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Sterility concerns about Becton-Dickinson equipment

Sterility concerns about Becton-Dickinson equipment

Friday 12 March 2021

Association of Anaesthetists and RCoA logo

The Association of Anaesthetists and the Royal College of Anaesthetists are aware of the publication yesterday by Becton-Dickinson (BD) of a Field Safety Notice that raises concerns about the sterility processes employed for some of their equipment used for volumetric pumps, syringe pumps and gravity infusion sets.

The notice details the equipment that may present a risk to patients. Although the notice advises that users ‘quarantine and destroy’ the relevant equipment, this recommendation should be tempered by the advice given in a National Patient Safety Alert issued yesterday by the Medicines and Healthcare products Regulatory Agency and supported by the NHS in England and the devolved administrations.

The Association and the College offer their members the following advice:

  • read the Field Safety Notice and National Patient Safety Alert carefully
  • identify the BD equipment that may be affected
  • identify alternative equipment if possible and ascertain whether stocks are sufficient. There is likely to be supply disruption for this BD equipment for four weeks from the publication of the National Patient Safety Alert
  • given the low risk of contamination (while the risk is unquantifiable, it is very small) and the potential for risks associated with a change in drug/fluid delivery or infusion equipment, it may be safer for some patients to continue to be treated with existing BD equipment, for example when urgent surgery is required and no suitable, alternative device is available. This decision is for clinicians to take on an individual patient basis after an assessment and documentation of risk, and with close infection surveillance during and after use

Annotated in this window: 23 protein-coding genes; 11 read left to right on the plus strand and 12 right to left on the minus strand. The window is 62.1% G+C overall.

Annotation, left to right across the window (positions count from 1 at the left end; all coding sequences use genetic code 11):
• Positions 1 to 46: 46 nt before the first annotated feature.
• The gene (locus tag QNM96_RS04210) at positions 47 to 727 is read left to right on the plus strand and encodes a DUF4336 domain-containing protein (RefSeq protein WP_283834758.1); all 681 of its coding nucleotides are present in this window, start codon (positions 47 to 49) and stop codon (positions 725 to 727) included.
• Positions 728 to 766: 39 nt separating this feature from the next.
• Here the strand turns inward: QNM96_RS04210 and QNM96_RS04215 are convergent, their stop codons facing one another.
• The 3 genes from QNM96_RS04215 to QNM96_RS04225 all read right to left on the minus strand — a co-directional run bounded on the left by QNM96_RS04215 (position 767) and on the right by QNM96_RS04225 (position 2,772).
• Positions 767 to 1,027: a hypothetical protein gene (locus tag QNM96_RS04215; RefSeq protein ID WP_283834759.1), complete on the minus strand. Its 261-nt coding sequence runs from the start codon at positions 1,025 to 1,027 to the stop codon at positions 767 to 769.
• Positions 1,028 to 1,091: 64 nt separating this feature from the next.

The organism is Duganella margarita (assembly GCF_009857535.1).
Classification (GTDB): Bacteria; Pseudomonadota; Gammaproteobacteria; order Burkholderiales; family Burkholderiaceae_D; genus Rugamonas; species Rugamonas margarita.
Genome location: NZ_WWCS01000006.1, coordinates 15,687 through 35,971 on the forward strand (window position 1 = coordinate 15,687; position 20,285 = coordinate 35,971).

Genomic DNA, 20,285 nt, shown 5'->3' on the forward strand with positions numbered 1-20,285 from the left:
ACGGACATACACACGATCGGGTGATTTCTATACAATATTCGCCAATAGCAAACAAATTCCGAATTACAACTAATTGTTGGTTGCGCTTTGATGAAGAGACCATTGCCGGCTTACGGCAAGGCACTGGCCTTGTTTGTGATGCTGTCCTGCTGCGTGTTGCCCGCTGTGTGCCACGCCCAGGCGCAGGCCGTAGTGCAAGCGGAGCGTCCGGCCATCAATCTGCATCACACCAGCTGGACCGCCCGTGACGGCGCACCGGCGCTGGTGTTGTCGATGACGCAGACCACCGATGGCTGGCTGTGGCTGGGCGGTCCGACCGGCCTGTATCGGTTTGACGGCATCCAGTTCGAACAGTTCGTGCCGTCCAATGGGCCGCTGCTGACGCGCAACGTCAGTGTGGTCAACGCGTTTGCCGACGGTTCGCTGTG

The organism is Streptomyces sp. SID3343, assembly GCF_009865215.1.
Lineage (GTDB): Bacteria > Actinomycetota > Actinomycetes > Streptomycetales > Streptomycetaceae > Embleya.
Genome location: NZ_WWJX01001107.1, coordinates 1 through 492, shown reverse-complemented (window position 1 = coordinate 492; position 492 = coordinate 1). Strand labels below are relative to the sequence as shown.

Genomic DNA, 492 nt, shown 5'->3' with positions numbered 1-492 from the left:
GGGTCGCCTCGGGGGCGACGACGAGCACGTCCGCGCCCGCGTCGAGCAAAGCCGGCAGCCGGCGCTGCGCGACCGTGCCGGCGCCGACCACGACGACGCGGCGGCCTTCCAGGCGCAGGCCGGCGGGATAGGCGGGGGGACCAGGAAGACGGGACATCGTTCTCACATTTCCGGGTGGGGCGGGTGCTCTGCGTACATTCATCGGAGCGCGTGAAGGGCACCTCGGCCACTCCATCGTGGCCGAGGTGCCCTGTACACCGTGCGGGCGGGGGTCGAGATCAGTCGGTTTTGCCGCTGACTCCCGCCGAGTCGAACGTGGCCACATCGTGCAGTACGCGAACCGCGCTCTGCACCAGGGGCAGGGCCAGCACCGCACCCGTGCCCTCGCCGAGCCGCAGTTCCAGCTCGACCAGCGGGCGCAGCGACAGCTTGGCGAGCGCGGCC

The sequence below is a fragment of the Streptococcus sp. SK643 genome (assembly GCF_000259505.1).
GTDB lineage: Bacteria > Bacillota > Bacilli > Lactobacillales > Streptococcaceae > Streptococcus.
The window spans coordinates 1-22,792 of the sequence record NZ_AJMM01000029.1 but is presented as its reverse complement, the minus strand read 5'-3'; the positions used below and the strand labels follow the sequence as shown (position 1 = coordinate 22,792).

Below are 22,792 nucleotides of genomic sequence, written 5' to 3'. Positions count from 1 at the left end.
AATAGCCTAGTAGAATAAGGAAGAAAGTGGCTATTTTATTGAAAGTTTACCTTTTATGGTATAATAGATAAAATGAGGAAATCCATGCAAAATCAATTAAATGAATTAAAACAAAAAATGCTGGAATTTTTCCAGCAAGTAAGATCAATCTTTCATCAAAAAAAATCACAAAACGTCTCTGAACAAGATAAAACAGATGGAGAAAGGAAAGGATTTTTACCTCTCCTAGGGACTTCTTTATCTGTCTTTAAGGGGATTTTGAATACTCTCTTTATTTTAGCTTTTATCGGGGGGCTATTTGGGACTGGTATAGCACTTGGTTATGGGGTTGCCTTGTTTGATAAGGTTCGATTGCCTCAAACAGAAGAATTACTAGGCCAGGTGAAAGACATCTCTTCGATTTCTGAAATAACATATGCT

• NHSE leaders have indicated that Trusts employing clinicians who take responsible decisions in these circumstances will receive appropriate support if adverse incidents occur as a result
  • NHSE leaders acknowledge that the disruption to supplies of BD equipment may impact on the restart of planned elective surgery
  • Based on current evidence, there is no need for a review of patients previously treated with these devices.

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